Moppers Sop Up Players' Perspiration, Wear Socks at Regulation and Don't Talk
LONDON—As sweat beaded on the forehead of Chinese badminton superstar Lin Dan inside Wembley Arena last week at the 2012 Olympics, Great Britain's Ainsley Richards prepared to leap into action on the court.
Her task wasn't to return Mr. Lin's shuttlecock. It was mopping up his sweat from the floor.
Ms. Richards, 17 years old, is part of a 30-person specially trained janitorial team responsible for keeping Olympic badminton players from slipping. (click below to read more)
"It is not the most glamorous job," says Ms. Richards, herself an elite badminton player in the Welsh league, "but we're on TV—and we're in the Olympics."
Perhaps the most high-profile volunteer job at the Olympics belongs to the moppers, responsible for keeping courts dry in sweaty sports such as badminton, volleyball, team handball and basketball.
Other volunteer custodians share the limelight as they keep courts in order. That includes the rakers, who tidy up pits in the sand during beach-volleyball matches. They run onto the fake beach near Buckingham Palace while the old Boots Randolph song "Yakety Sax," familiar from the "Benny Hill Show," blares.
But the moppers are particular stars among the 70,000 so-called Games Makers working these Olympics. During badminton matches, some eager Chinese spectators yell "court mopper, jia you!" or, "court moppers, go for it!"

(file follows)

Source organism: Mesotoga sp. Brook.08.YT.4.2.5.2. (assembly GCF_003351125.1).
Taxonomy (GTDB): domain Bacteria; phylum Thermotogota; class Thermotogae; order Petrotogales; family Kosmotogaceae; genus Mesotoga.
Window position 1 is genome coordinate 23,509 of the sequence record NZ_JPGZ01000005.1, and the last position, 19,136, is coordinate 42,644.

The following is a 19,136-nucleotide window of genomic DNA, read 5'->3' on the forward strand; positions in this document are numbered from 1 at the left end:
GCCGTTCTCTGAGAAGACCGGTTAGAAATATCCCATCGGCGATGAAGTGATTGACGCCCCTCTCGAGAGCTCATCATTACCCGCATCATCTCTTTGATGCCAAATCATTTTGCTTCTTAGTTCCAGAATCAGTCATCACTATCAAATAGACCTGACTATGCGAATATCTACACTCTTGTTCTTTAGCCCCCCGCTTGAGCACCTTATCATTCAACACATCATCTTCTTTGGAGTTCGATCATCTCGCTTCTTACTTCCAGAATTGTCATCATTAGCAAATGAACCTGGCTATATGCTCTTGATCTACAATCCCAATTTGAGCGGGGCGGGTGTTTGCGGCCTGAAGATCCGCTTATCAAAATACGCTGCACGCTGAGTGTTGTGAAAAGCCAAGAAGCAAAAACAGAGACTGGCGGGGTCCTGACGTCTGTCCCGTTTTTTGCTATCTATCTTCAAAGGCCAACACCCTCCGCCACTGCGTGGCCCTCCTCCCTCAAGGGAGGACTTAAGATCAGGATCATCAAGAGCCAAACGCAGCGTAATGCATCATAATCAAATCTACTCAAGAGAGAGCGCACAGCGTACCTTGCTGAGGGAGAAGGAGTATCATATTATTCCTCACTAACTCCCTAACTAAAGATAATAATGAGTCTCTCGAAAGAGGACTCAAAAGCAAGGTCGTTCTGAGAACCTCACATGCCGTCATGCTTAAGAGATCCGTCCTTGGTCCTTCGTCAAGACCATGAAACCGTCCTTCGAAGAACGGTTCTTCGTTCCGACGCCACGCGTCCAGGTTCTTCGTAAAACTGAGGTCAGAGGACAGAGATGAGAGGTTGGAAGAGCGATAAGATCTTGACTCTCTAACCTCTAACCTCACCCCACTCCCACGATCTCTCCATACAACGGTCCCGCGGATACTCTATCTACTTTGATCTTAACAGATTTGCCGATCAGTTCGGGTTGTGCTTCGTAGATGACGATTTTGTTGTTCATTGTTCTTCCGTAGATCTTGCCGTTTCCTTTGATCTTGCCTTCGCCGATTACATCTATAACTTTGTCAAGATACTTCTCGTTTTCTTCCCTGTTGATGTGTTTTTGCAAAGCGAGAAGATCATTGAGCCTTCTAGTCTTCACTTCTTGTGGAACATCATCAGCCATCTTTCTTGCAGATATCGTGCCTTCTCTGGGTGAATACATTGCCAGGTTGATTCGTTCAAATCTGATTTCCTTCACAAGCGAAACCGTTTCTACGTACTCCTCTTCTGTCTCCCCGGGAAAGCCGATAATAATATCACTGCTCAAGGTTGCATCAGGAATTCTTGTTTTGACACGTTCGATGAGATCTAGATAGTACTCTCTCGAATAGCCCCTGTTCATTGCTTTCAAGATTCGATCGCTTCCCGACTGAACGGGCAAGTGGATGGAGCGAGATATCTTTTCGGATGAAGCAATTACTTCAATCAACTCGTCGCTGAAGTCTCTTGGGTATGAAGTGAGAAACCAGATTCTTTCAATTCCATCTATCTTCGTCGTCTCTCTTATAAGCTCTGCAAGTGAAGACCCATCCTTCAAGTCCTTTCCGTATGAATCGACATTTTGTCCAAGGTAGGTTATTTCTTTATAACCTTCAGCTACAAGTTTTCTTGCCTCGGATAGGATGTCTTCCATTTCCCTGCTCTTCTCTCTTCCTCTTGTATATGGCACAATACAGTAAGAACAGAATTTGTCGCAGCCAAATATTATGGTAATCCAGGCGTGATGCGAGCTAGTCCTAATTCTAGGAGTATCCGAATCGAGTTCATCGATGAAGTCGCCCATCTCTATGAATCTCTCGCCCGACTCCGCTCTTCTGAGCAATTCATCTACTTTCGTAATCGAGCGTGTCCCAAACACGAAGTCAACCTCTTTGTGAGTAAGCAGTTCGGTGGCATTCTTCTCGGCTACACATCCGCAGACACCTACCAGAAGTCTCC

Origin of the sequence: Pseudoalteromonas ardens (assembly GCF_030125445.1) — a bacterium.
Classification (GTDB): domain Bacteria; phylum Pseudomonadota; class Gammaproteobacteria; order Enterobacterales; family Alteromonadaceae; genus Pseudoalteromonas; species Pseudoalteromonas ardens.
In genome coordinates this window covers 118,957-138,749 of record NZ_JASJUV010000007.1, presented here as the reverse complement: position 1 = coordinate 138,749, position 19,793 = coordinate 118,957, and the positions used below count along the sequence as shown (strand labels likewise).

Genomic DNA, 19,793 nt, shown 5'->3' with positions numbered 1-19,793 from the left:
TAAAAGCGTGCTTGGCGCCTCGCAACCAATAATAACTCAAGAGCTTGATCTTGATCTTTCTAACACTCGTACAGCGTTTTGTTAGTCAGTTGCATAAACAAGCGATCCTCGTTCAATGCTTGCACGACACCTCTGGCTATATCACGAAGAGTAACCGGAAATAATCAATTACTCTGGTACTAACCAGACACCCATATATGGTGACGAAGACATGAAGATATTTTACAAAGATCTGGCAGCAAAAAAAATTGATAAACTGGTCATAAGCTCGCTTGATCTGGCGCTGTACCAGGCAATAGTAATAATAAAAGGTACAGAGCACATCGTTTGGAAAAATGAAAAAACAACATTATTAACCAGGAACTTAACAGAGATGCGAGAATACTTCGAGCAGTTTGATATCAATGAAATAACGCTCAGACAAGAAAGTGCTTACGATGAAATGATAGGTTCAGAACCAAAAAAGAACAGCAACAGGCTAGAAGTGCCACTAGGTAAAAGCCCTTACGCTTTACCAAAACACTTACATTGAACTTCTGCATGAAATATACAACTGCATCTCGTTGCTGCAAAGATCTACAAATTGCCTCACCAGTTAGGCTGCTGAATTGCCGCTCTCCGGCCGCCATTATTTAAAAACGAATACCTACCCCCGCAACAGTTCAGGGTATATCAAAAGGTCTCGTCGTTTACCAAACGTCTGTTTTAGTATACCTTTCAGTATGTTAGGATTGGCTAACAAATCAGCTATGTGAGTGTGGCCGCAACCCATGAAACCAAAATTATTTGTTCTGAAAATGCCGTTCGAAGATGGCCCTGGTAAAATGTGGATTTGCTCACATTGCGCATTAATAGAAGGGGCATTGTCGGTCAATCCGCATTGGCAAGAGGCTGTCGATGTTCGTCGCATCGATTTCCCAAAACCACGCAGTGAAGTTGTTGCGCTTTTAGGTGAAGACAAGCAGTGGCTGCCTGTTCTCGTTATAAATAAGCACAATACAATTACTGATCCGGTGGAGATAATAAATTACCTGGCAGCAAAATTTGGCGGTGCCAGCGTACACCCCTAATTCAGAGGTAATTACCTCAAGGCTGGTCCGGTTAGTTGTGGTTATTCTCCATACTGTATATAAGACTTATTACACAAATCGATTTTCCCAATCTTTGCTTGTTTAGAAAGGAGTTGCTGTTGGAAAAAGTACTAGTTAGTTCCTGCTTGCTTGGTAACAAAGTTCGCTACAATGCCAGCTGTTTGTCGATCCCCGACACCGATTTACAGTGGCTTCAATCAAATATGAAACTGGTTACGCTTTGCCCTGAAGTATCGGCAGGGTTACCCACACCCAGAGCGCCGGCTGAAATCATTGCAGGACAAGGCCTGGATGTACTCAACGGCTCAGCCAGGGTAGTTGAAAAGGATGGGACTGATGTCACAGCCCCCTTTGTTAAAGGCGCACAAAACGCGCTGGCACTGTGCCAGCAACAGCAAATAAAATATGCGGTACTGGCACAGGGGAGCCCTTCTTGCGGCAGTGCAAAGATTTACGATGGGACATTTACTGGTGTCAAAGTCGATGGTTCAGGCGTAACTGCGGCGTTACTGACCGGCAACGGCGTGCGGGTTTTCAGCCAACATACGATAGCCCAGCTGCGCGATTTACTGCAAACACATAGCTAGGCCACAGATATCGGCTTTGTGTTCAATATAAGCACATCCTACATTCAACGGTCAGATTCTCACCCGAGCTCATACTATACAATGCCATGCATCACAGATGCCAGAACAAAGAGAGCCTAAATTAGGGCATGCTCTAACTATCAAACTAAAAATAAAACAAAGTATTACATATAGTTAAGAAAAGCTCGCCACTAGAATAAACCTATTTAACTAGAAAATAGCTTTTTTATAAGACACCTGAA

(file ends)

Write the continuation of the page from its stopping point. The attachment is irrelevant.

At indoor volleyball, moppers get introduced just like the players. "We run through the cheerleaders, who shake their pompoms above our heads, make us feel like royalty," says mopper Josh Kirk, 18.
"We walk to the center of the court and do a two-handed wave, which for cool, trendy 17- and 18-year-olds is quite embarrassing," he says. "But it's part of the job. You milk it a bit."
At basketball games, a team of "Magic Moppers" hits the court during breaks pretending to wipe up sweat, only to begin break dancing. They are actually professional dancers, dressed and equipped like ordinary moppers.
There was fierce competition for many of the mopper roles, with volunteers chosen based on their background of community service and sporting leadership. Some 15 groups of six applied for the three groups of students chosen to mop badminton courts; volleyball had 100 16-person teams apply for just three student group spots. Team handball has 36 volunteer moppers, while basketball has 68.
Then came months of training. Olympic badminton held five training sessions for moppers, starting with one focused on building the right attitude and not looking bored.
That was followed by a series of classes reviewing the basics of badminton mopping. The volunteers, who work in teams of two, must stay synchronized as they cross the court, covering as much as possible in 40 seconds during a break after one team reaches 11 points.
"You have to go like lightning—you feel like Usain Bolt mopping," says Ms. Richards. Staying in sync is difficult, she adds, because athletes on either side of the court produce different amounts of sweat.